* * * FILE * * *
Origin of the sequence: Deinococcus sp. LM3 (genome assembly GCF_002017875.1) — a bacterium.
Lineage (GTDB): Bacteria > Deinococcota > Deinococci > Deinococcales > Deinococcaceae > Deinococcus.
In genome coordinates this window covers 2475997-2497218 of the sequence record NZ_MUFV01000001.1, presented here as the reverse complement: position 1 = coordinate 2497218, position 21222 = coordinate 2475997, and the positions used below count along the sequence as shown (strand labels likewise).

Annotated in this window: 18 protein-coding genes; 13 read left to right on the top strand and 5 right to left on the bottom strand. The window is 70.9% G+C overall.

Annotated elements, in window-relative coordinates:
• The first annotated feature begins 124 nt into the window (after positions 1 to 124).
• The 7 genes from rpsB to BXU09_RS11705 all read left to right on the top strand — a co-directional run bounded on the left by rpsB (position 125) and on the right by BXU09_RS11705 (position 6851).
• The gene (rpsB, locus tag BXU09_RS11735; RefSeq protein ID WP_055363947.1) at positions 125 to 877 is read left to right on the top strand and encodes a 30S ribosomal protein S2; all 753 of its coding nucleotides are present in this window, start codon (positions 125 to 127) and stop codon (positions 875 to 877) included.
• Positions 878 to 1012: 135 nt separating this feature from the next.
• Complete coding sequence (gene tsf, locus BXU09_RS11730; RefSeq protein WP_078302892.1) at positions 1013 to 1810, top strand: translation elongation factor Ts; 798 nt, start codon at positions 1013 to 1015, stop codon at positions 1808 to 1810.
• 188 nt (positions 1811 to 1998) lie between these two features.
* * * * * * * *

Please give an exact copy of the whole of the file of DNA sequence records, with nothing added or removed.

Origin of the sequence: Deinococcus sp. LM3 (genome assembly GCF_002017875.1) — a bacterium.
Lineage (GTDB): Bacteria > Deinococcota > Deinococci > Deinococcales > Deinococcaceae > Deinococcus.
In genome coordinates this window covers 2475997-2497218 of the sequence record NZ_MUFV01000001.1, presented here as the reverse complement: position 1 = coordinate 2497218, position 21222 = coordinate 2475997, and the positions used below count along the sequence as shown (strand labels likewise).

Annotated in this window: 18 protein-coding genes; 13 read left to right on the top strand and 5 right to left on the bottom strand. The window is 70.9% G+C overall.

Annotated elements, in window-relative coordinates:
• The first annotated feature begins 124 nt into the window (after positions 1 to 124).
• The 7 genes from rpsB to BXU09_RS11705 all read left to right on the top strand — a co-directional run bounded on the left by rpsB (position 125) and on the right by BXU09_RS11705 (position 6851).
• The gene (rpsB, locus tag BXU09_RS11735; RefSeq protein ID WP_055363947.1) at positions 125 to 877 is read left to right on the top strand and encodes a 30S ribosomal protein S2; all 753 of its coding nucleotides are present in this window, start codon (positions 125 to 127) and stop codon (positions 875 to 877) included.
• Positions 878 to 1012: 135 nt separating this feature from the next.
• Complete coding sequence (gene tsf, locus BXU09_RS11730; RefSeq protein WP_078302892.1) at positions 1013 to 1810, top strand: translation elongation factor Ts; 798 nt, start codon at positions 1013 to 1015, stop codon at positions 1808 to 1810.
• 188 nt (positions 1811 to 1998) lie between these two features.